Paris-French Open champion Rafa Nadal will play at Wimbledon later this month if his body allows him, the Spaniard told Roland Garros on Sunday after winning for a record-breaking 14 times.
“When my body is ready to go to Wimbledon, I will stay at Wimbledon. Wimbledon is not a tournament I want to miss, “said Nadal, who is suffering from a chronic leg injury.
Double Wimbledon champion Nadal Roland Garros lost to Norway’s Caspar Rudd 6-3, 6-3, 6-0 in the final.
The 36-year-old, who has won the first two major titles of the season, now owns a record 22 Grand Slam singles titles – two more than his nearest rivals Novak Djokovic and Roger Federer.
Wimbledon will start on June 26.
Nadal explained that he played Sunday’s final due to a series of injections throughout the tournament, but he could not go through the same process for the Grasscourt Grand Slam.
“Wimbledon is a priority, always a priority. If I can play with anti-inflammatory yes, Nadal says.
“I don’t want to put myself in that position again, to play with anesthetic injections. It can happen once but no it is not the philosophy of life that I want to follow.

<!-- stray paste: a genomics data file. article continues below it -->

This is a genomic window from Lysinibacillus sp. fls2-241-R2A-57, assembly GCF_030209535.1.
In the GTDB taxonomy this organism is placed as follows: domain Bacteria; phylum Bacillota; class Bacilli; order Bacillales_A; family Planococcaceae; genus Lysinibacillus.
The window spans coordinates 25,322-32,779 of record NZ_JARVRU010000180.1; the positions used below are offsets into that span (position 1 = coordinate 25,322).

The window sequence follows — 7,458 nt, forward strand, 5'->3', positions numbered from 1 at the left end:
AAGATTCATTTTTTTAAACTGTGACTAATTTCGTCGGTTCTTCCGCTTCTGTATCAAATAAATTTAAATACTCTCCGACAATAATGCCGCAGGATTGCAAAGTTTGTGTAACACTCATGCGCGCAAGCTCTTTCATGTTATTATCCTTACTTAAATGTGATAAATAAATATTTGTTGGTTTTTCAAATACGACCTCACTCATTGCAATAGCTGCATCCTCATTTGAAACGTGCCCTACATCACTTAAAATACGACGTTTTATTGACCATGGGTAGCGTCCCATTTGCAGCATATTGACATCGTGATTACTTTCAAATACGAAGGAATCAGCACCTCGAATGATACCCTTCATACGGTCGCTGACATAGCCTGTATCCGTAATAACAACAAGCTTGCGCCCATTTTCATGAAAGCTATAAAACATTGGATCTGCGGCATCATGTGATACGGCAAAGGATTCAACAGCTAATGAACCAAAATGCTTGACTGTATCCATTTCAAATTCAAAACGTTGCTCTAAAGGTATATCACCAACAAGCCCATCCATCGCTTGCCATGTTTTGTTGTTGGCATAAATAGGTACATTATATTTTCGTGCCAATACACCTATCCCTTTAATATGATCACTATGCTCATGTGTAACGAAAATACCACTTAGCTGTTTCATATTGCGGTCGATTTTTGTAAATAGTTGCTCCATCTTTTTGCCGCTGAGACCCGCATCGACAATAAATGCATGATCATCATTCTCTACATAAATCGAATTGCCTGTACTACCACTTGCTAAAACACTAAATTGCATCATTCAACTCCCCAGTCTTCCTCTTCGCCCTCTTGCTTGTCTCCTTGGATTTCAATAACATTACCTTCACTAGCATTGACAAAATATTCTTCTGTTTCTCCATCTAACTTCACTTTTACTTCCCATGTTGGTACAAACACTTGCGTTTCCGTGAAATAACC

“Let’s see. I’m always a positive person and I always hope things go the right way. Let’s be confident, let’s be positive and let’s see what happens.”
In the final of the Australian Open in January, Nadal, who came down from two sets to defeat Daniel Medvedev, 36, on Friday, won his second title there.
A couple of months ago he was even thinking of retiring after a foot problem that plagued him throughout his career, forcing him to miss most of the 2021 season, including Wimbledon, the Olympics and the US Open.
Despite the injury, he arrived in Paris with his doctor to go through the tournament.
Explaining what would happen next for him, he said: “It’s going to be a radio frequency injection into the nerves and trying to burn the nerves a bit and create the effect that the nerves have for a long time now. .
“It simply came to our notice then. If it works, I’m going to continue. If that doesn’t work, it’s going to be another story. And then I’m going to ask myself if I’m ready to do a big thing without being sure things are going the right way, for example.
“A major surgery that doesn’t guarantee me to be competitive again and takes a long time to come back (a risk). So let’s do it step by step, like I’ve done all my tennis career.”
Get the hottest sports news right in your inbox
Subscribe to INQUIRER PLUS to access Philippine Daily Inquirer and other 70+ headlines, share up to 5 gadgets, listen to news, download by 4am and share articles on social media. Call 896 6000.
For feedback, complaints, or inquiries, please contact us.